Seventeenth Sunday in Ordinary Time
The Book of Genesis is the source of this weekend’s first reading. As with other passages in this marvelously profound religious book, the story of Sodom and Gomorrah is sadly so often overwhelmed by arguments about where these cities were in Middle Eastern geography millennia ago, or even if they existed.
All this debate is unfortunate, if at times fascinating, because it completely sweeps aside the religious truths that, after all, are what Genesis is all about.
In this reading, Abraham, regarded as the father of the Hebrew race, appears, but more importantly, God is with him and literally conversing with him.
The topic is vice within the two cities of Sodom and Gomorrah. God, the just, insists that this vice will result in a divine retribution on the people of these cities. Abraham pleads instead for divine mercy. The conversation can be taken as a bargaining process. Abraham asks that the hurdle be lowered. God agrees. Then Abraham asks for a further lowering. God agrees, and so on.
The two important points are that humans create their own doom. It stands to reason. Look at the despair that deliberately planned warfare brings upon affected populations, such as Ukrainians today. Look at the heartbreak that sin brings upon people.
Abraham realizes the deadly effects of human decisions, such as the choices leading to immorality in these cities. Nevertheless, he asks God for mercy. Beyond mercy, he asks God for life.
God hears Abraham, and God extends mercy. This is the second and most consoling point.
For its second reading, the Church presents a reading from the Epistle to the Colossae. The Christians of Colossae were no different from other Christians in the Roman Empire’s Mediterranean world or the first century AD.
To them, the Christian faith was new. In the face of such an overwhelming pagan culture, following this faith was a challenge indeed.
Encouraging them, this epistle reminded the Colossian Christians that in Christ they died to the culture and to their own instincts. Baptism drowned their sins and their weakness before the pressures of their surroundings and of their nature. In baptism, they died, but they also rose to life in Christ, with its eternity and strength.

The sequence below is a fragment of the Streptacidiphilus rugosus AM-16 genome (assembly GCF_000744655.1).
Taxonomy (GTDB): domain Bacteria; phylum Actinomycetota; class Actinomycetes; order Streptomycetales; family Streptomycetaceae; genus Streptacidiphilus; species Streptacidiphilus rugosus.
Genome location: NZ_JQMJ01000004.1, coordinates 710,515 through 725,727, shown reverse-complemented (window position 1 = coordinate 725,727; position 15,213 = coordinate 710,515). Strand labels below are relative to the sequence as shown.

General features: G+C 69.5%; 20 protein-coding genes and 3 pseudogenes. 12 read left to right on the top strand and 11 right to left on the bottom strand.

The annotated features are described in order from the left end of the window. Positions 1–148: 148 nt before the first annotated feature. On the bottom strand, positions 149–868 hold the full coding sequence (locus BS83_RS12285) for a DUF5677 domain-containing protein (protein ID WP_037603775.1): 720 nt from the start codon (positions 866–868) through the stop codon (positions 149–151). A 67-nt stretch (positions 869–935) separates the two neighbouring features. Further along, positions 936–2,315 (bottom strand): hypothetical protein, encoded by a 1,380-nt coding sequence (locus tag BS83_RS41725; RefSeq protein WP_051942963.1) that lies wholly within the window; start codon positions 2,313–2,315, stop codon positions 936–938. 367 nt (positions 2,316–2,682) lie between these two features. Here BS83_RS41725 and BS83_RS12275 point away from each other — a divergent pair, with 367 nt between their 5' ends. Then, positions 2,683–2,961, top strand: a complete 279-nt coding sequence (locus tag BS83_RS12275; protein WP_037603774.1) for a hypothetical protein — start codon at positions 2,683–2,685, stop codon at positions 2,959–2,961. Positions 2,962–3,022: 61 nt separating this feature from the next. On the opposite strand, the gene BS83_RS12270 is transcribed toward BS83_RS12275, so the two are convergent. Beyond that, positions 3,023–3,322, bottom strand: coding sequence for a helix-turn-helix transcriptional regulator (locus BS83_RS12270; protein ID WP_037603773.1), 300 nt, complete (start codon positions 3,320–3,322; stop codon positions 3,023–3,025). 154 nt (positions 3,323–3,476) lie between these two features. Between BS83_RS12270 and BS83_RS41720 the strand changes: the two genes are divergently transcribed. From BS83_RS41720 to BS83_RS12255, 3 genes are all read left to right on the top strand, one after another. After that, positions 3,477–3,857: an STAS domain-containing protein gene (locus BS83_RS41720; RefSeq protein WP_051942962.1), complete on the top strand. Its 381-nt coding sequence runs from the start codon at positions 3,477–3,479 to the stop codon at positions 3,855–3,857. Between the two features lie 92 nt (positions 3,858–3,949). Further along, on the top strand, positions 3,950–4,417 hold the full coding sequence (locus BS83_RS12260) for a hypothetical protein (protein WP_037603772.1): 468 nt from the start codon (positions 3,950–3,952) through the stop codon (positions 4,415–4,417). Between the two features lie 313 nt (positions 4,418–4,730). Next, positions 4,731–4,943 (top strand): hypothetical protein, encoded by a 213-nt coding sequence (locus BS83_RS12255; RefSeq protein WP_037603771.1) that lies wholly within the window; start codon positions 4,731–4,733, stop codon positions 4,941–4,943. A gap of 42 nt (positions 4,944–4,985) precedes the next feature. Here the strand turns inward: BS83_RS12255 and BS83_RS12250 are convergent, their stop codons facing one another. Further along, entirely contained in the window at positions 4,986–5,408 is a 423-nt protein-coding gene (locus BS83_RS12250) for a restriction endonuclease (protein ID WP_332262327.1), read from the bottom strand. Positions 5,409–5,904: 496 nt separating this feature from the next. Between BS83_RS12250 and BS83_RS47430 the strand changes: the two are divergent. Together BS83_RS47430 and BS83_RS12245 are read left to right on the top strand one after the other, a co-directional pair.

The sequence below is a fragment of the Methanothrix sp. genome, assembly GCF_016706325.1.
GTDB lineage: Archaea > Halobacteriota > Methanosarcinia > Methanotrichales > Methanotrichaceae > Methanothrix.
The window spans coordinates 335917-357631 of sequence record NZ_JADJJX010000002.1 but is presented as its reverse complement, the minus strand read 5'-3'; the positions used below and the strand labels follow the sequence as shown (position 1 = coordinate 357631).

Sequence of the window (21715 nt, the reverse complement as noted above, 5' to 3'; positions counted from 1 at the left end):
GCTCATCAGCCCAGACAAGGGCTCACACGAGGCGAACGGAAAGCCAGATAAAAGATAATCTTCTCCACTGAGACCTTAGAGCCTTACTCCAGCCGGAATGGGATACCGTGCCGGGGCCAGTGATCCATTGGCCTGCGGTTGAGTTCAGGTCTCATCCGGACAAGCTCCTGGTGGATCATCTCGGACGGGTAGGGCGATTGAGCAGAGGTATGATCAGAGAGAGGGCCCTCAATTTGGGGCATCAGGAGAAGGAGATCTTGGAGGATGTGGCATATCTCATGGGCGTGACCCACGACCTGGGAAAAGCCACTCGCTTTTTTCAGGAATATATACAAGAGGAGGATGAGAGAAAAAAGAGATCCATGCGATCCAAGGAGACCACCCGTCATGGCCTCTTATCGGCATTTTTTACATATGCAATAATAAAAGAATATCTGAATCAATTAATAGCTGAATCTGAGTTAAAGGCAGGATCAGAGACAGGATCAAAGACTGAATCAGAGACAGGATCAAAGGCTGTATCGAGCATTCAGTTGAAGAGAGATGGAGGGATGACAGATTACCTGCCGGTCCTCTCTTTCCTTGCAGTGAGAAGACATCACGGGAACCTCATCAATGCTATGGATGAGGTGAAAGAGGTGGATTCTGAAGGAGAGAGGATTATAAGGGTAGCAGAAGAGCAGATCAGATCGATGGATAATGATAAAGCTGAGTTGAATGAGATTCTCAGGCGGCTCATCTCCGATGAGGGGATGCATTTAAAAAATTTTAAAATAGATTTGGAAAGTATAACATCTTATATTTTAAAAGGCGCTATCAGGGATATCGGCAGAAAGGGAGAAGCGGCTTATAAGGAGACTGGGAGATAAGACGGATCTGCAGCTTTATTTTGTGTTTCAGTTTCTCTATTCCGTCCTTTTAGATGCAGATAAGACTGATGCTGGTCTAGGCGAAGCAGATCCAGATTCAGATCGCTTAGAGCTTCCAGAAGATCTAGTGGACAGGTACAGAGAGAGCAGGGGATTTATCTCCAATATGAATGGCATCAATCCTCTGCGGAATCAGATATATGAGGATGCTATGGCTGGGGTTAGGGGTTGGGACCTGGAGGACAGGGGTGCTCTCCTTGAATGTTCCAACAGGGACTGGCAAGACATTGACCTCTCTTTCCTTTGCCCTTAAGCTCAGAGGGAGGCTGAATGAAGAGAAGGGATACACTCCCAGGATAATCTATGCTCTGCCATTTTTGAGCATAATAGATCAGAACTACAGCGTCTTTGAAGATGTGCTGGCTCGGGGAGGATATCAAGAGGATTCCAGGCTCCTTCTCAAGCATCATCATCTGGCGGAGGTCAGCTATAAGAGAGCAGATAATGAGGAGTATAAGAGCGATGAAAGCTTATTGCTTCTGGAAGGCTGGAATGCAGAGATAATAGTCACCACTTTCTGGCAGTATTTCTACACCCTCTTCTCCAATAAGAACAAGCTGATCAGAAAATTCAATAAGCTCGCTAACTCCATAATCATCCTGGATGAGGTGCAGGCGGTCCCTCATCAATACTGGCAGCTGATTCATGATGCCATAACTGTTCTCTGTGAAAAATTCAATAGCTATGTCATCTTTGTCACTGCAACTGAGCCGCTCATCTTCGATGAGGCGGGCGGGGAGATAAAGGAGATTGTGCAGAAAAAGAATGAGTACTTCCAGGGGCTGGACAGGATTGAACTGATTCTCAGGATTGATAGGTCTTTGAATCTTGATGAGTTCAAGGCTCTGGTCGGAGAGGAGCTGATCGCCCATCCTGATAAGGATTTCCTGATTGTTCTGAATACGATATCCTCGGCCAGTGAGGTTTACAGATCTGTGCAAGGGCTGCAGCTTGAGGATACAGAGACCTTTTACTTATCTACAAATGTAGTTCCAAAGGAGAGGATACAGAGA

St. Luke’s Gospel supplies us with the last reading. It is the beautiful revelation of the Lord’s Prayer. No prayer is more loved by Christians now and throughout Christian history. Each verse is powerfully and profoundly expressive. The first verse is especially telling, setting the stage for all the others. Jesus tells the disciples to address God as “Father”, not as king, ruler, judge or creator. It establishes the believer’s relationship with God.
The second part of the reading is reassuring. Jesus insists that God’s door is never closed. God always hears the appeals of people. Loving people with an infinite love, God will give them life. He even gives life to sinners if they repent, and in love, turn to God.
The reading from Genesis and the reading from Luke call us to approach God in full confidence that our pleas will be heard. It is particularly comforting when we turn to God after sinning. If we reject our sins and instead turn to God, our sins will be forgiven.
It is all a beautiful thought, but the Christians of Colossae gave us evidence, as if we need any, that our instincts and all around us can be very difficult to overcome.
Still, we can overcome sin and all that brings sin. Why? If we are sincere as believers, Christ is in us with strength, insight and power. He will show us the way. He will sustain us. He will take us to God. He will keep us safe forever.
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